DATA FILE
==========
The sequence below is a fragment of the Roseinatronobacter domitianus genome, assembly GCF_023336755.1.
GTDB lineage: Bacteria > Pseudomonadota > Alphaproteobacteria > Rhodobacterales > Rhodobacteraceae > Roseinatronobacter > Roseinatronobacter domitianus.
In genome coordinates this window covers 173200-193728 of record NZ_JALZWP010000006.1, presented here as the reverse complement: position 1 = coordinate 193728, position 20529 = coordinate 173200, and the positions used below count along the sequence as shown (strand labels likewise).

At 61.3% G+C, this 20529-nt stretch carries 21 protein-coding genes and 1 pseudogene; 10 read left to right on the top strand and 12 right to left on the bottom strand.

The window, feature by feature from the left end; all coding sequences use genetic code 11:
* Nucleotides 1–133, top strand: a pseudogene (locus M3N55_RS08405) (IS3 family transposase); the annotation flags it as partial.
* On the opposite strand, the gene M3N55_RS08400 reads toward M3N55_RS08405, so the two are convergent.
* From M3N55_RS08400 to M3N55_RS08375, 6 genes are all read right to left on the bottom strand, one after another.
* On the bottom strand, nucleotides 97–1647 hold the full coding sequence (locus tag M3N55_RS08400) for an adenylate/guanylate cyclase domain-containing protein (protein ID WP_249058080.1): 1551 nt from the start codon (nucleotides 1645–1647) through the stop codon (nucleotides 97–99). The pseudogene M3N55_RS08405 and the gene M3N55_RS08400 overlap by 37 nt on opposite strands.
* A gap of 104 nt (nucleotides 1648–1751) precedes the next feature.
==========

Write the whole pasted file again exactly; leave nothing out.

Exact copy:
The sequence below is a fragment of the Roseinatronobacter domitianus genome, assembly GCF_023336755.1.
GTDB lineage: Bacteria > Pseudomonadota > Alphaproteobacteria > Rhodobacterales > Rhodobacteraceae > Roseinatronobacter > Roseinatronobacter domitianus.
In genome coordinates this window covers 173200-193728 of record NZ_JALZWP010000006.1, presented here as the reverse complement: position 1 = coordinate 193728, position 20529 = coordinate 173200, and the positions used below count along the sequence as shown (strand labels likewise).

At 61.3% G+C, this 20529-nt stretch carries 21 protein-coding genes and 1 pseudogene; 10 read left to right on the top strand and 12 right to left on the bottom strand.

The window, feature by feature from the left end; all coding sequences use genetic code 11:
* Nucleotides 1–133, top strand: a pseudogene (locus M3N55_RS08405) (IS3 family transposase); the annotation flags it as partial.
* On the opposite strand, the gene M3N55_RS08400 reads toward M3N55_RS08405, so the two are convergent.
* From M3N55_RS08400 to M3N55_RS08375, 6 genes are all read right to left on the bottom strand, one after another.
* On the bottom strand, nucleotides 97–1647 hold the full coding sequence (locus tag M3N55_RS08400) for an adenylate/guanylate cyclase domain-containing protein (protein ID WP_249058080.1): 1551 nt from the start codon (nucleotides 1645–1647) through the stop codon (nucleotides 97–99). The pseudogene M3N55_RS08405 and the gene M3N55_RS08400 overlap by 37 nt on opposite strands.
* A gap of 104 nt (nucleotides 1648–1751) precedes the next feature.